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Translating History At The Archaeological Museum

The Archaeological Museum wasn’t as cool (literally) as I thought it would be, but the beautiful Tiled Kiosk made up for it.


The Tiled Kiosk at The Archaeological Museum in #Istanbul, #Turkey.

A photo posted by Monica Wong (@_monicawong) on

I love the frigid relief of an air conditioned museum on a hot summer day. I was hoping for the same kind of relief at the Archaeological Museum, but the air conditioning there was lukewarm. The air was still and stuffy inside, but it was better than baking in the sun.

The Archaeological Museum, located near Gulhane Park and the Topkapi Palace, consists of three buildings. One of which is the Tiled Kiosk. It contains a huge collection of beautiful and vibrant turquoise and dark blue tiles, which are thousands of years old, that contrasts perfectly with the plain white walls it’s mounted on.

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Escaping The Heat In The Basilica Cistern

Stay cool below ground with a visit to the Basilica Cistern and stick around for a nice cup of Turkish coffee in the underground cafe.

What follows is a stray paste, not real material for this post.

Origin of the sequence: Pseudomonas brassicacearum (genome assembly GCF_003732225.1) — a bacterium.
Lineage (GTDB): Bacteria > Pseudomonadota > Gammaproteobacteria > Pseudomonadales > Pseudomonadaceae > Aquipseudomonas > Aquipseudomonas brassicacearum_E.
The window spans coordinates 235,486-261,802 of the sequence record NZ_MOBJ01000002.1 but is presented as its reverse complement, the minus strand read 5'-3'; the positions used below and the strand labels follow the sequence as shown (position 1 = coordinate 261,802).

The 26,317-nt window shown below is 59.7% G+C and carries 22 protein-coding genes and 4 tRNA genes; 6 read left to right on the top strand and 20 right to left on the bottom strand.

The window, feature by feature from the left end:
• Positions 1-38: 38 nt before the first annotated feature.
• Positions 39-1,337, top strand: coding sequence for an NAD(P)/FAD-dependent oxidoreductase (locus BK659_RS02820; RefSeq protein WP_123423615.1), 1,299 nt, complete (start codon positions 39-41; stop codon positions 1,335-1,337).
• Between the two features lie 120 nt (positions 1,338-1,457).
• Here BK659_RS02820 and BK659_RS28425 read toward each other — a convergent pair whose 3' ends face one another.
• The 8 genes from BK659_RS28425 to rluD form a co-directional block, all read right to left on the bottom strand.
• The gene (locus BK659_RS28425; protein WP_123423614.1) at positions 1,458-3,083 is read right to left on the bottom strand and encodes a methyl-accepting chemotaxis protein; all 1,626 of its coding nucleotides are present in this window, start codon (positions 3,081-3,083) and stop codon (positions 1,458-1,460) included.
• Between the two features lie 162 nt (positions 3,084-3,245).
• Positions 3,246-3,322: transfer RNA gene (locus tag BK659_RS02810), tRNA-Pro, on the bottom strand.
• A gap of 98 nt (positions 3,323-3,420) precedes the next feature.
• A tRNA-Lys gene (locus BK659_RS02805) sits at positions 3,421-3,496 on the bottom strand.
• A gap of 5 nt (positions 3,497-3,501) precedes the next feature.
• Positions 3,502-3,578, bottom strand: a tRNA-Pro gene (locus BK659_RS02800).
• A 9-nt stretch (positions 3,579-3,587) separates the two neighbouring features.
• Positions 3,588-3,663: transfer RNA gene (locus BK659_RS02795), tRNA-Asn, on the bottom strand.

A Medusa found in the Basilica Cistern to ward off evil spirits. #Istanbul #Turkey #Travel

A photo posted by Monica Wong (@_monicawong) on

The Basilica Cistern is a cool place to hide out from Istanbul’s blazing afternoon sun. The entrance often gets bottlenecked since the flight of stairs begins inches away from the ticket booth. It quickly descend into the cistern and everyone clutters at the foot to take pictures of the dome ceilings and the Corinthian columns.

The Basilica Cistern lies beneath the Sultanahmet Square, also known as the Hippodrome, near The Hagia Sophia and The Blue Mosque. It served as a water reservoir for the Great Palace of Constantinople and the Topkapi Palace during the Ottoman Empire.

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Sultanahmet Square Comes To Life

If the obelisks in Sultanahmet Square could talk, they’d have plenty to say about the area’s history over the centuries.


Sultanahmet Square, also known as the Hippodrome, in #Istanbul, #Turkey. #Travel

A photo posted by Monica Wong (@_monicawong) on

During the Byzantine period, the Hippodrome was the center of Constantinople’s largest social gatherings. This was the arena where their passion for horse and chariot racing took place. It was the only place where the emperor and the masses came together in one venue. And at times, it was also a place for political debates.

The Hippodrome, now known as the Sultanahmet Square, is still a major social scene. It’s like New York City’s Times Square, but without all the lights, especially during Ramadan. Families of three generations gather together, plop their behinds on the grassy courtyard to mark their spot for the next few hours before the sun sets. They sit and chat as they await for the first meal of the day.

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